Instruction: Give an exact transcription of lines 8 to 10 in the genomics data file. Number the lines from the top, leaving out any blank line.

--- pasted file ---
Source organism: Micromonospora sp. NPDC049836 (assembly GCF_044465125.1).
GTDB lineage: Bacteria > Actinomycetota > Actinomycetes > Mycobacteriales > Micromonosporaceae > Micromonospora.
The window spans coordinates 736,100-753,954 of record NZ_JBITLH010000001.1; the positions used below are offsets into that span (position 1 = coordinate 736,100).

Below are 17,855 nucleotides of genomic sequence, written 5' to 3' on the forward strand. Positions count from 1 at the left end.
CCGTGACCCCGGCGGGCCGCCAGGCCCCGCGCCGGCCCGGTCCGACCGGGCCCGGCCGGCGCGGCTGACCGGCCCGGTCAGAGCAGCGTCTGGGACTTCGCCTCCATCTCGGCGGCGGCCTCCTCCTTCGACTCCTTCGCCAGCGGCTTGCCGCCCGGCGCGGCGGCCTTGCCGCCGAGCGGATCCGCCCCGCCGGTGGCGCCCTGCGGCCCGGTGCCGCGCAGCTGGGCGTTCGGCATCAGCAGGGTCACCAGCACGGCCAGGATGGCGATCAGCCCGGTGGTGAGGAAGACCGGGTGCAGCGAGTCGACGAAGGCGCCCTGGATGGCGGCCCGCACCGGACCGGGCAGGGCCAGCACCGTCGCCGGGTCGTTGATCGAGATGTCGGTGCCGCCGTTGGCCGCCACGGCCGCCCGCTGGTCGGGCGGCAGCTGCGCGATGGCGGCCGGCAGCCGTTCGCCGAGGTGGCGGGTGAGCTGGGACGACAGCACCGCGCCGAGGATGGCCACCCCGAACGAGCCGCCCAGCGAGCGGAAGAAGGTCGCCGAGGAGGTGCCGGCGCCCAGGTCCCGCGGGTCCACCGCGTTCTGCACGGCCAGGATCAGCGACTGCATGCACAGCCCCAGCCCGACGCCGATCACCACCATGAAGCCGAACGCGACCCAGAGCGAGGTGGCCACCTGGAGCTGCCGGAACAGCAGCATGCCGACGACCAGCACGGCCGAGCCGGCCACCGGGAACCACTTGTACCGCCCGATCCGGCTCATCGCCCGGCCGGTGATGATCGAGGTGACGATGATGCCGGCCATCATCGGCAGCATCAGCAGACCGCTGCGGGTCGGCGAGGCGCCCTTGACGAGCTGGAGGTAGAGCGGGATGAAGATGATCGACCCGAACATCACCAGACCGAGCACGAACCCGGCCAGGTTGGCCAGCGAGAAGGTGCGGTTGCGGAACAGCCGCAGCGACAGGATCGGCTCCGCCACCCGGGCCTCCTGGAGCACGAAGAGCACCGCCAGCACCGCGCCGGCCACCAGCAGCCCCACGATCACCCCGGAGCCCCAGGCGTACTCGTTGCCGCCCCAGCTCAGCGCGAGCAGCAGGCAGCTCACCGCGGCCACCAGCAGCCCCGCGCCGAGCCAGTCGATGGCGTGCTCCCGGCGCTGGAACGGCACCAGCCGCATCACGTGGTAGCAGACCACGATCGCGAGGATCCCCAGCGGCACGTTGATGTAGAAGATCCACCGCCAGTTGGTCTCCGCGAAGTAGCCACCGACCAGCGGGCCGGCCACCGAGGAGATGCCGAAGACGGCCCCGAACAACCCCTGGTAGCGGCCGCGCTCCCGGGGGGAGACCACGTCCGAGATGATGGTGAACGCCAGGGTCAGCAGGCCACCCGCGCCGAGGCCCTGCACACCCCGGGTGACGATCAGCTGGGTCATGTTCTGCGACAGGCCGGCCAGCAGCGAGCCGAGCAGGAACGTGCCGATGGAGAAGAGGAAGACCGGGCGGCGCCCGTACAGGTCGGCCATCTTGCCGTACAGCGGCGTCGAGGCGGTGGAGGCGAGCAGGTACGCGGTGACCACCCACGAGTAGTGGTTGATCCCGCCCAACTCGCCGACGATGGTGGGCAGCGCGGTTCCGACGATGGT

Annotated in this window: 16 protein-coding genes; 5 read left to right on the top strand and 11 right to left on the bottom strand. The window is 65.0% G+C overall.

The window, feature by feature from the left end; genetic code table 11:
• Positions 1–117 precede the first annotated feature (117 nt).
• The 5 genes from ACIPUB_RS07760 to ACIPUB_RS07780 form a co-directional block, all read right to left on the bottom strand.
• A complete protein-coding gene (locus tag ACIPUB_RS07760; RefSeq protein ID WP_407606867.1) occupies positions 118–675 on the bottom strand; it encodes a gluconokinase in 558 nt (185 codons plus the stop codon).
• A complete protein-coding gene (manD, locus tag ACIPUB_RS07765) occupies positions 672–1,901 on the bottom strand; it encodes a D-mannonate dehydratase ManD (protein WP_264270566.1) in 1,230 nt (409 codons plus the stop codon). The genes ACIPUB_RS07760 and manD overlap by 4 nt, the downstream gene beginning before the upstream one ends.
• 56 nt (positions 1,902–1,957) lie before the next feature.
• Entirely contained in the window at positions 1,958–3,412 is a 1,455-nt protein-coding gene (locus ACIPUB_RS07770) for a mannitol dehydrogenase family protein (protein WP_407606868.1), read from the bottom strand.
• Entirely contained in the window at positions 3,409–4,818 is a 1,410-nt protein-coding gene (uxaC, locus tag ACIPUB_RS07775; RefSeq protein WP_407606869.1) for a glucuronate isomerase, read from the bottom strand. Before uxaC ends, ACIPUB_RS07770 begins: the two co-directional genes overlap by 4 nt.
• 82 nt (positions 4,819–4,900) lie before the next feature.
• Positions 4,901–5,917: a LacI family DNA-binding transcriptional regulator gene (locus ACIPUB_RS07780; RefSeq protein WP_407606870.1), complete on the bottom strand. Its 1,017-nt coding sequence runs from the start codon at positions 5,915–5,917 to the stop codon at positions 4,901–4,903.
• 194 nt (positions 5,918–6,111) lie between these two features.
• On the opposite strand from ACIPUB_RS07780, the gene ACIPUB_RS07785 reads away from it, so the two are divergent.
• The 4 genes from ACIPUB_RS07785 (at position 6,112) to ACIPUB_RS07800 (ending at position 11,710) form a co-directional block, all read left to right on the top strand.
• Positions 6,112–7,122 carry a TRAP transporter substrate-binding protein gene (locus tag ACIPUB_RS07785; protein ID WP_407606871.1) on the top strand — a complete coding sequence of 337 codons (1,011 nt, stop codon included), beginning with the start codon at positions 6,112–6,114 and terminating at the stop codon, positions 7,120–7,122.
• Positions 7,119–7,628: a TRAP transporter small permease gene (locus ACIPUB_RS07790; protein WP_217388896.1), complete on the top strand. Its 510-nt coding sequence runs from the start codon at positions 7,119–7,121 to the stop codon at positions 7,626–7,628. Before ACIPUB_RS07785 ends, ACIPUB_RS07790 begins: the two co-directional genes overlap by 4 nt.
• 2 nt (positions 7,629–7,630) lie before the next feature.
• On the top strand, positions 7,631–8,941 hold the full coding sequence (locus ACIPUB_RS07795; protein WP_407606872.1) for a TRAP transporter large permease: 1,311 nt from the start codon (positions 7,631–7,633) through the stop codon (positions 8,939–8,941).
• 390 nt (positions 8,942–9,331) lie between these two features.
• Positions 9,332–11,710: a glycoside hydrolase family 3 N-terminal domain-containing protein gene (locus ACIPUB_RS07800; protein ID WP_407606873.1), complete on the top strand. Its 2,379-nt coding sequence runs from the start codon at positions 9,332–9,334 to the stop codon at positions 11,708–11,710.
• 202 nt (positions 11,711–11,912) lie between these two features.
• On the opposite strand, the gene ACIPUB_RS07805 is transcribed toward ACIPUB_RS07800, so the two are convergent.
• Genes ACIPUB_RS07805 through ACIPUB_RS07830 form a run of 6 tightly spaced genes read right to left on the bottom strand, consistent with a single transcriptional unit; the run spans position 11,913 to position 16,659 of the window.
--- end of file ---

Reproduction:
• Positions 1–117 precede the first annotated feature (117 nt).
• The 5 genes from ACIPUB_RS07760 to ACIPUB_RS07780 form a co-directional block, all read right to left on the bottom strand.
• A complete protein-coding gene (locus tag ACIPUB_RS07760; RefSeq protein ID WP_407606867.1) occupies positions 118–675 on the bottom strand; it encodes a gluconokinase in 558 nt (185 codons plus the stop codon).